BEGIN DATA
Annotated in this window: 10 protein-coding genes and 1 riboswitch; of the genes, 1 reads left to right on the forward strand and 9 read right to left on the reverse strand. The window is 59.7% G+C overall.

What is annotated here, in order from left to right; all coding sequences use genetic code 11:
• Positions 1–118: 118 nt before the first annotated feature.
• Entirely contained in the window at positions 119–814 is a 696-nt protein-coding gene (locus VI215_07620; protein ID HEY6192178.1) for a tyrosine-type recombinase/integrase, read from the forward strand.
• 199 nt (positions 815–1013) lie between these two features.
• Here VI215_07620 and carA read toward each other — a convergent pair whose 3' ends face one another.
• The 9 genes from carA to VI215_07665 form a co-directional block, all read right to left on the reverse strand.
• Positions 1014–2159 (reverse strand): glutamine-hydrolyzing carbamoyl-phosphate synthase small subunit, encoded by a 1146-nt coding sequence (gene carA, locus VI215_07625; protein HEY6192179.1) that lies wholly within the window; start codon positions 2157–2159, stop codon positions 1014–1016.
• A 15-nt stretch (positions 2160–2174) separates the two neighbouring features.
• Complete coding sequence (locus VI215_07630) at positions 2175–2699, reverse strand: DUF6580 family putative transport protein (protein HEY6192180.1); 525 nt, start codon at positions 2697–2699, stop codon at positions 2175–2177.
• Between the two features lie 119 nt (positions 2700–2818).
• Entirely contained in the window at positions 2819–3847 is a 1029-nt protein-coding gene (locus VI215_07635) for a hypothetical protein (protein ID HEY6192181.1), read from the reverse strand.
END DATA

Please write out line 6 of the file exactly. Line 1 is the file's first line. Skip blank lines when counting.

• Here VI215_07620 and carA read toward each other — a convergent pair whose 3' ends face one another.